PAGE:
Managing repair or reconstruction in your association requires frequent communication between all involved parties, an established payment schedule, and proper documentation. Learn how to keep your HOA in the loop instead of sitting on the sidelines to make sure the project gets done right.
The industry generally defines major repair/reconstruction projects as any project costing more than $500,000 or that involves more than three different types of skills, such as carpentry, sheet metal, roofing, painting, stucco, waterproofing and the like. Major projects can take two or more years to complete, depending on the size of the project or availability of funds.
Since we’ve discussed planning and paying for major reconstruction in a different article, we’ll use this article to focus on managing the project while it’s going on.
Communication: An Essential Element of Project Management
A lot can change during the time it takes to complete a large-scale reconstruction project, such as membership on the board of directors, change of association management, or even a large turnover in unit ownership, as older residents sell and new owners move in. This makes communication very important to successful project management. The board of directors should establish lines of communication that will survive the personnel changes in project guidance to help keep projects on track and accounted for.
Communicating between Team Members
Once work is underway, frequent communication between team members is practically required. Changes in conditions and change orders (work that is added or removed from the original contract) must be dealt with as well as owner complaints and changes in schedules. Payments will need to be arranged, access to homeowners units planned for, and the list goes on. To smooth out this process, the people involved in the construction project must remain in contact with one another:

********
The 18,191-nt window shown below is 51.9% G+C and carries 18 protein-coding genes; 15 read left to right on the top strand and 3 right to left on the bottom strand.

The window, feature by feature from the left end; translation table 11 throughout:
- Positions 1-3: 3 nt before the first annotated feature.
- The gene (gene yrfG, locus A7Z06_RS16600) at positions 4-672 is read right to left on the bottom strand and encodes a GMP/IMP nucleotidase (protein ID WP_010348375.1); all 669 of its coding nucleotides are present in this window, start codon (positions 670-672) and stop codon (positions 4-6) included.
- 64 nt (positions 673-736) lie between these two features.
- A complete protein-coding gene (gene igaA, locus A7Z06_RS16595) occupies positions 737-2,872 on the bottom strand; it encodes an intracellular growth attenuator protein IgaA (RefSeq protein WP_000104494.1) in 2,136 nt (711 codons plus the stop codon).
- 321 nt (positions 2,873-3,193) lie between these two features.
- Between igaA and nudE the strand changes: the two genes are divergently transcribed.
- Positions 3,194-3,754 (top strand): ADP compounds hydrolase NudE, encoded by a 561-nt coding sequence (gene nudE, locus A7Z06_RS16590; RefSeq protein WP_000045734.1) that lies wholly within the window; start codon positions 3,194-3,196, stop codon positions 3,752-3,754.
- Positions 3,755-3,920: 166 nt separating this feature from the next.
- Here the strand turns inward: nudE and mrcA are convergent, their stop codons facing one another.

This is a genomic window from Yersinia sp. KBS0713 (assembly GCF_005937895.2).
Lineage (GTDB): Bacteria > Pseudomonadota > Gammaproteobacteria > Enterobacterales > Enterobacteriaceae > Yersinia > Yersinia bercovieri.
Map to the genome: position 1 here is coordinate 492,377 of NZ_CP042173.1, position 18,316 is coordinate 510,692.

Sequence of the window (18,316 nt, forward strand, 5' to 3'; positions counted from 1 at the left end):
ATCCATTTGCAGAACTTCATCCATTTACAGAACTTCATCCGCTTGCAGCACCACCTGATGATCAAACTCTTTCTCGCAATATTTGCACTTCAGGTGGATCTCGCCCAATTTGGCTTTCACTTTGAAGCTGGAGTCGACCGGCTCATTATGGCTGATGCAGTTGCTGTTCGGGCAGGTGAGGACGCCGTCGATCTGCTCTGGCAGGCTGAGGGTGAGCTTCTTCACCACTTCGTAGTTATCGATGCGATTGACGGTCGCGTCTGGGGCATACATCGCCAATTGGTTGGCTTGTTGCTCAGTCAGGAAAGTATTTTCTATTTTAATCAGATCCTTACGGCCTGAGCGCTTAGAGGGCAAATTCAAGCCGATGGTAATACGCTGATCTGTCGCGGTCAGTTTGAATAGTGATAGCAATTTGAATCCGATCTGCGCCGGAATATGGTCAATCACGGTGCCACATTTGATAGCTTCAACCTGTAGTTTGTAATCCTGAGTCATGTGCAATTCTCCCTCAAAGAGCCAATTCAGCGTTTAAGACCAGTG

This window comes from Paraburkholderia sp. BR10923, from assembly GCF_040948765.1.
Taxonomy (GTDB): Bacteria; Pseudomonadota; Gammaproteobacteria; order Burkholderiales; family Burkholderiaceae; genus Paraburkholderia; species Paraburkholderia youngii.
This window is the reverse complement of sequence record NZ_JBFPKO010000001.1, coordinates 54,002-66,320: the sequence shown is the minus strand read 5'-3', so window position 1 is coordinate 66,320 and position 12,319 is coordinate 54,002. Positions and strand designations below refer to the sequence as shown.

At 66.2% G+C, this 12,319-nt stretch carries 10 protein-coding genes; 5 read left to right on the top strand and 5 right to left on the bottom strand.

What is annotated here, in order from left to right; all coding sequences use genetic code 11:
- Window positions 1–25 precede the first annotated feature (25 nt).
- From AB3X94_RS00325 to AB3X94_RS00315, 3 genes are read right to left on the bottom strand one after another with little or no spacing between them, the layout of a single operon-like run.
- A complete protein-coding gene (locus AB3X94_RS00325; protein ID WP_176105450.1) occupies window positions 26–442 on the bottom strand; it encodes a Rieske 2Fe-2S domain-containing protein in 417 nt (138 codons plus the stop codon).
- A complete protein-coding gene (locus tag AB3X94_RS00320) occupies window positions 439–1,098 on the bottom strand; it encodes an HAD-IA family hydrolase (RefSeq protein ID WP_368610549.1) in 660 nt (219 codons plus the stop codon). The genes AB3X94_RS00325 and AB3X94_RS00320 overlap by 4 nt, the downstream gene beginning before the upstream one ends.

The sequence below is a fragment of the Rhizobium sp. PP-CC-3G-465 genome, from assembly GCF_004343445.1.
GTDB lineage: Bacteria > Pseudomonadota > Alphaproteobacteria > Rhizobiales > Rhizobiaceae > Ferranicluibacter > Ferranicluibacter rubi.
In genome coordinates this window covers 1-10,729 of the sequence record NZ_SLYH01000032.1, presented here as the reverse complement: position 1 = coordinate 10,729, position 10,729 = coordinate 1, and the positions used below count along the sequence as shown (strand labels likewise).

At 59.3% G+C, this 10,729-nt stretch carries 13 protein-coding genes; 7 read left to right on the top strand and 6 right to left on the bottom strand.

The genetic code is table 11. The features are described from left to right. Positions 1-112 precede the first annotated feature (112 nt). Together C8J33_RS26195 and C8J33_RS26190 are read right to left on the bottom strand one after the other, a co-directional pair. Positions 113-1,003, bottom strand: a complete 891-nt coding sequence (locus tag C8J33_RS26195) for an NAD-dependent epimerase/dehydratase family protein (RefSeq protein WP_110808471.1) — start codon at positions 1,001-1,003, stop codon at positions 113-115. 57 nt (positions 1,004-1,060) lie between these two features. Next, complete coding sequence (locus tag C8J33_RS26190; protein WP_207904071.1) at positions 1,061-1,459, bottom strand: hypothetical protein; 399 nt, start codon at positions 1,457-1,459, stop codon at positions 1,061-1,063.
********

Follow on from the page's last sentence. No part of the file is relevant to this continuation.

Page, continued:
- Daily – The construction manager and general contractor’s superintendent both need a daily point of contact with a board member that can represent the HOA.
- Weekly – The construction manager and the general contractor should meet weekly to discuss what has been accomplished in the past week, what is schedule for the next week, and any schedule or change orders.
- Monthly – The board of directors and construction manager should have monthly meetings, discussing the full report of what has been accomplished in the past month, what is scheduled for the next month, and any schedule or change orders.
Keep in mind that this is a minimum level of communication for successful project management, and that your HOA can definitely be more involved in the process.
Changes to the Contract
The contractor or construction manager may wish to change the originally agreed upon contract for a number of reasons. Sometimes the details of assembling different parts of the work cannot be economically prepared by the contractor prior to the bid or job start (or even before the work begins). And other times the products that the contractor decides to use may be different than what was specified (due to problems matching existing colors, materials, or textures).